Why solar is nuclear’s best friend February 19, 2013Posted by Maury Markowitz in nuclear, solar.
Tags: nuclear power, solar power
For reasons I’ve never fully understood, the energy world is filled with one-size-fits-all claims. You know, “we can supply all the power we need from X” or Y, all we need is some unobtainium.
But those sources that don’t enjoy widespread public support often go further; their “boosters” often actively dismiss any criticism, including any support for alternate solutions. This is most notable in the nuclear arena, where it is trivially easy to find supporters who dismiss any and all other power sources for one reason or another.
This is a bit odd, because when the obvious problems building out any sort of “nuclear economy” comes up, these arguments come back to haunt them. Having dissed their erstwhile allies, it’s almost always nuclear that ends up being dismissed by the public.
A teeny problem…
Daily demand in Ontario varies by about 50% from the night time low to the daytime peak. Last night, for instance, the province was drawing about 16 GW of power at 3 AM, and is expected to hit about 22 GW at 6 PM later today. This graph is active, so I’m not sure what it will say when you look at it, but the pattern will remain the same.
So here’s the problem: nuclear reactors simply cannot follow this load. CANDU, in particular, has a very limited capability for “throttling”, on the order of 20%. As I write this, Pickering and Darlington are putting out 3.54 GW, about 20% below their peak 6.6 GW capability.
So that means that in order to meet peak demand, Ontario needs lots of other power. In the past we got a good chunk of that power from coal plants, but right now there’s a massive effort underway to switch over to natural gas to supply this demand, a move I’m totally in favour of.
With friends like these
As I mentioned in the lead, supporters of nuclear power – not those actually running it, just posers like myself – are largely dismissive of any and all other forms of power. Hydro is “tapped out”, solar useless, and wind bad.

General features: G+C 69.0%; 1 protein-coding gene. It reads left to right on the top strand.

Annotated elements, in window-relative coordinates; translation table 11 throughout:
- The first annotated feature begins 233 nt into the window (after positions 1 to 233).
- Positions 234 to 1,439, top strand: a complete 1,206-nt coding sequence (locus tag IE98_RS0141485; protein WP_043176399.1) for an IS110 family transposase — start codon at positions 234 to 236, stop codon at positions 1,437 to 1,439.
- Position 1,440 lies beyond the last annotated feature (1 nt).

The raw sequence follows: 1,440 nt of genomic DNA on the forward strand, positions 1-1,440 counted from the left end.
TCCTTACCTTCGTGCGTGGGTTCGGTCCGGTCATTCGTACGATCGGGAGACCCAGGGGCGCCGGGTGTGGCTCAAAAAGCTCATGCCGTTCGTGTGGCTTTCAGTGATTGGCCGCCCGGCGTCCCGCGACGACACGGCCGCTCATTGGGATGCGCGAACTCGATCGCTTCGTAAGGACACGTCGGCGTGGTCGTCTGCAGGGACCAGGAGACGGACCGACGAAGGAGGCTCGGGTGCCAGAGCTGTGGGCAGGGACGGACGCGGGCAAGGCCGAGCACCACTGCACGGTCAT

Why bad? Well you see, wind and solar can’t be relied on to produce power when you need it, so you need to build some other form of power to back it up. It’s a very common argument to claim that the cost of backup isn’t factored in, so the real price of renewables is much higher than what it looks like on paper. Every watt of wind needs a watt of gas.
But wait a second, the gas plants are being built to offset nuclear’s inability to throttle down enough for night time loads. I don’t see anyone factoring that into the cost projections for Darlington B. In fact, we’ve already installed enough gas production to back up CANDU to back up all the renewables we could possibly deploy.
Can’t we all be friends?
Now here’s the irony – solar PV and nuclear are a match made in heaven (get it?). PV peaks in the day, and when you layer that on top of a flat base load, you get something that looks a whole lot like the demand curve. Here, check it out…
What you’re looking at is one week of power use in Germany, in the summer, admittedly. Notice how the peak is basically the same pattern as here in Ontario? Also notice the effect of business and industry on the power use – the weekend numbers are much smaller.
But the really obvious thing that jumps right off this graph is how perfectly solar would work with nuclear. Looking at the demand for “conventional” plants, you can see how it now varies between about 30 GW and 40 GW after the wide scale introduction of PV. This is right in the sort of scale nuclear can handle.
So why all the fussin’ and a fuedin?
It looks like bunker mentality to me.